The Fordham Spire
http://www.arcspace.com/architects/calatrava/fordham/fordham.html
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Fordham Spire

Postby lexington » Sun Aug 07, 2005 4:06 pm

Image

Looks very well, a nice and slender design - although I believe the actual occupiable floor-height height still falls short of the Burj al Dubai (Under Construction), the spire will rise to 2,000 feet nonetheless. For a man who expressed a laissez-faire attitude toward highrise, Calatrava seems to be taking it on board pretty seriously these days.
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Re: Calatrava

Postby dzineminded » Tue Aug 09, 2005 1:13 am

I caught a program on the discovery channel (I believe that is where it was) about the Turning Torso. That was an incredible project. The design to build on that was just amazing. Correct me if I am wrong but the Fordham building seems to be a larger scale project of that? Not to discredit Calatrava, but it seems like he is just improving his other design. Much like a stretch limo Hummer, take a already creative thing and make it bigger and better. That may be a poor analogy but you get my point. Also, it doesnt seem to fit the skyline. I understand that there really isnt any skyline for a structure like that. I do not see this being built.
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Re: Fordham Spire

Postby malec » Tue Aug 23, 2005 6:35 pm

lexington wrote:Looks very well, a nice and slender design - although I believe the actual occupiable floor-height height still falls short of the Burj al Dubai (Under Construction), the spire will rise to 2,000 feet nonetheless. For a man who expressed a laissez-faire attitude toward highrise, Calatrava seems to be taking it on board pretty seriously these days.


I really like this tower actually and disagree that it doesn't fit. Think it's a great addition because it pushes Chicago architecture in another direction. The location is also very well chosen and I've heard people saying this is the only place this tower is suited for.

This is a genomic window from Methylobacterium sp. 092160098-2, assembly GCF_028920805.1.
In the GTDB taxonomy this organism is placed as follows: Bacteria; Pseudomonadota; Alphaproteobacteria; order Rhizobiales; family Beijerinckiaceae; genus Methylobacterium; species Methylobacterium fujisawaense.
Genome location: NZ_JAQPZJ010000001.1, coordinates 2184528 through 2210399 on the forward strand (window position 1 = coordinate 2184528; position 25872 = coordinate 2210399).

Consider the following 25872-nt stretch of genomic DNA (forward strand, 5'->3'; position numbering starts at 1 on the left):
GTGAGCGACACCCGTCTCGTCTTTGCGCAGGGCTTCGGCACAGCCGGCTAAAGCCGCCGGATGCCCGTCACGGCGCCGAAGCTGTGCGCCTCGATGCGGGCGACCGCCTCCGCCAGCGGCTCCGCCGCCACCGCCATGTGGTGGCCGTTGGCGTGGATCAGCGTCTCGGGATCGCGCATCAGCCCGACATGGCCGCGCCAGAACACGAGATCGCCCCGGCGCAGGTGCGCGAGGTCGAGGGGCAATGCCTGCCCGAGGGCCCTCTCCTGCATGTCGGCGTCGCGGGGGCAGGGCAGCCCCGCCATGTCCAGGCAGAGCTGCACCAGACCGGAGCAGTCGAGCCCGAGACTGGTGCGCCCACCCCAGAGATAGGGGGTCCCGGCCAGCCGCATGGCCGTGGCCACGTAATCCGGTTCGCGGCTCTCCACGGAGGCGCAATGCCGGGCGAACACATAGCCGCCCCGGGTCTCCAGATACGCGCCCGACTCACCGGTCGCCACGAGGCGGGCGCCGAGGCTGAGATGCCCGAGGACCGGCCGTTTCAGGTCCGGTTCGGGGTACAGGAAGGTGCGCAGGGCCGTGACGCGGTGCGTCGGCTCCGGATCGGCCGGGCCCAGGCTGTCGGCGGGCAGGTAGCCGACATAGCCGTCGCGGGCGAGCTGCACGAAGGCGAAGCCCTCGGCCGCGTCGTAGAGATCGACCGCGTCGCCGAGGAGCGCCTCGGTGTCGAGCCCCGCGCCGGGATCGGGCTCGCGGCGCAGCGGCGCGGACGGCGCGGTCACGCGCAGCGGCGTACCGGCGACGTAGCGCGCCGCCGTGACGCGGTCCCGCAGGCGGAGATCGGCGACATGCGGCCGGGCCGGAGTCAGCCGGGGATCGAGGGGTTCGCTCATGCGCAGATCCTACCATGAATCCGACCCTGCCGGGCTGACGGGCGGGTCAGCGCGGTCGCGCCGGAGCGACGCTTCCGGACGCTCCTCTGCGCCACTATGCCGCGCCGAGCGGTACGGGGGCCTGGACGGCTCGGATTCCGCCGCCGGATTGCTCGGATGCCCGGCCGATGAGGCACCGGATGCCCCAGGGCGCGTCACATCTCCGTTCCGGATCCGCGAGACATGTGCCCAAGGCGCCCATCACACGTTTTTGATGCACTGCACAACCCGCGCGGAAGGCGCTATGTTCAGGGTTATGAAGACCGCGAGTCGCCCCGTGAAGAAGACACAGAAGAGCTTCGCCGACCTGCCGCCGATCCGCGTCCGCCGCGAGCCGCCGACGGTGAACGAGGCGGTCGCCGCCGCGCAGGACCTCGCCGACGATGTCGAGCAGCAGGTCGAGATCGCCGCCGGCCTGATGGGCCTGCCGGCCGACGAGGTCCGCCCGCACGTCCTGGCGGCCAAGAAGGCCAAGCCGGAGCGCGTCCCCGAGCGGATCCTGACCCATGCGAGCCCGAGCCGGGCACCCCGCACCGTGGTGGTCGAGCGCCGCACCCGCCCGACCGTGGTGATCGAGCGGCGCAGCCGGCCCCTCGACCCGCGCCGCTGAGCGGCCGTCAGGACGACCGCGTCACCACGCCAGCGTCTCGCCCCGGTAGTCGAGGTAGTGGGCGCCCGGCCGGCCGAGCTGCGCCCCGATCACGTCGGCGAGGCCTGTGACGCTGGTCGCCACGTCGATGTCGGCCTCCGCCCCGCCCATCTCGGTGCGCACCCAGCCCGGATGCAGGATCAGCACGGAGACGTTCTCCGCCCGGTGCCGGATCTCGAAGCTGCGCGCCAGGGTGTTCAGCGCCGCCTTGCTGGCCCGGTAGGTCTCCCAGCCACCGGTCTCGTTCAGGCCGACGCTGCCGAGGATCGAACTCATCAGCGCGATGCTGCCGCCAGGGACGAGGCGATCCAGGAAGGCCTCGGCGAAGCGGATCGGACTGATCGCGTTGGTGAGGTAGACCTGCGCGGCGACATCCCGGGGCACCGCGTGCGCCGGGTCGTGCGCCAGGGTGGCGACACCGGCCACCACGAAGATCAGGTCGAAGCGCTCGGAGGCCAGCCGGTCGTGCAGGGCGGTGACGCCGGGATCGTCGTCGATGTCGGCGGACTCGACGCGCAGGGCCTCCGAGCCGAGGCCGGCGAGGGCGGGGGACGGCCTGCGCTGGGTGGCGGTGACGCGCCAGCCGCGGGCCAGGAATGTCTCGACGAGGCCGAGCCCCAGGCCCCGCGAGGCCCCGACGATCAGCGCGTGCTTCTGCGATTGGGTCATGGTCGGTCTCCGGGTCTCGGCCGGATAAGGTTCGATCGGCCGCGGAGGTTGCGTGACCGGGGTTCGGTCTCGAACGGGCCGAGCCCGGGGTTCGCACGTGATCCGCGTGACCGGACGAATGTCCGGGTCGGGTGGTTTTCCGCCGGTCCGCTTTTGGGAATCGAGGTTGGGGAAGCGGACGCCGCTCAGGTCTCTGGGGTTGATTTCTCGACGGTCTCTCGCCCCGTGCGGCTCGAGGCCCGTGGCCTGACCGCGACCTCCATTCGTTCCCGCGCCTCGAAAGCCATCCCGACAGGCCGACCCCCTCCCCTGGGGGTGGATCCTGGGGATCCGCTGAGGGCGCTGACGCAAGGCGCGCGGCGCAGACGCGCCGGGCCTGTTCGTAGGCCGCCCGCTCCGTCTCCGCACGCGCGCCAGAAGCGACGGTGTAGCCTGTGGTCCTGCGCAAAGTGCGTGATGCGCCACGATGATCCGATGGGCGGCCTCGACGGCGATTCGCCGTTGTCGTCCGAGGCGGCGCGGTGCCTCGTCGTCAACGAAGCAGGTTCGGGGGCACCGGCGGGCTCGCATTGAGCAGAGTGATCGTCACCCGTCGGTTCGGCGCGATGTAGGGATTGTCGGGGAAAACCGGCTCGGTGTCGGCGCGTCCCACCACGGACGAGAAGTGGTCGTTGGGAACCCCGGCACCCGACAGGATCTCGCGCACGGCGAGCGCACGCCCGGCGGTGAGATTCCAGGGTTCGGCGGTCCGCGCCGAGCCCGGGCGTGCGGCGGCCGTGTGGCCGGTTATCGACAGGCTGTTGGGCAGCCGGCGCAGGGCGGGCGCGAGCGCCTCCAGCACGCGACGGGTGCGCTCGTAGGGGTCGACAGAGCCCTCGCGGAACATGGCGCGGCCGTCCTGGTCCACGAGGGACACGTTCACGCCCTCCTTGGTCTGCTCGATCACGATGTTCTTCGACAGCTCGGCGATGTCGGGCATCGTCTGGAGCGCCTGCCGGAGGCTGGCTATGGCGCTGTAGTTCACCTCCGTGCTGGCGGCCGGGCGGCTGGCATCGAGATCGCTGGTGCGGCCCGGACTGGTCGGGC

BTW I'm pretty sure the burj dubai will be taller spirewise and roofwise. I think it's supposed to be 700m to spire and have 160 storeys altogether.
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Re: Calatrava

Postby aaron » Fri Mar 03, 2006 1:49 am

Mark Harrington wrote:Well, sure, Alan, you could argue that formally it might
suggest flight = airport. But this is the kind of shake-things-up
architecture we need in the staid midwest to compete with
the Coasts!! I have always loved the columns in the War
Memorial and the way the cantilevers are balanced around
the building. Sad thing is that Milwaukee County owns it and has
deferred a great deal of maintenence. Now, it needs a lot of
exterior work - spalling concrete, the plaza. I fear they will
muck it up.




Mark i have to agree...i grew up and was educated in architecture in the midwest, and i think its great to see calatrava come that far to really blow some fresh aire into the lungs of american architecture...i was working at a firm in minneapolis that was sponsoring calatrava for the gold medal in 2002-3 and therefore he sent his watercolors of the MAM to our office, such elegance from a person with a phd in engineering as well as studied in architecture. i think he is a great combination, and i do find him venturing out, he is just a little larger scaled on most of his projects than most people consider....i am living in lisbon now and get to frequent his oriente train station, the guy has a deep, scary but extraordinary mind... i like to try and imagine he and gaudi in a design charrette for a starbucks...

his ramming into the saarinen building worried me as well, but looks more familiar when approached from the european standpoint. given the age of things, and speaking mainly from what ive seen in portugal, there is always evident this amazing contrast between old and new, dark light, etc...portugal is the land of extremes, and other countries in europe are not so different... in the us we are not used to such old things, and we hopefully strive to preserve whats left before it turns to plastic... i am sure santiago did however consider the sensetive issues of the union....thanks mark take care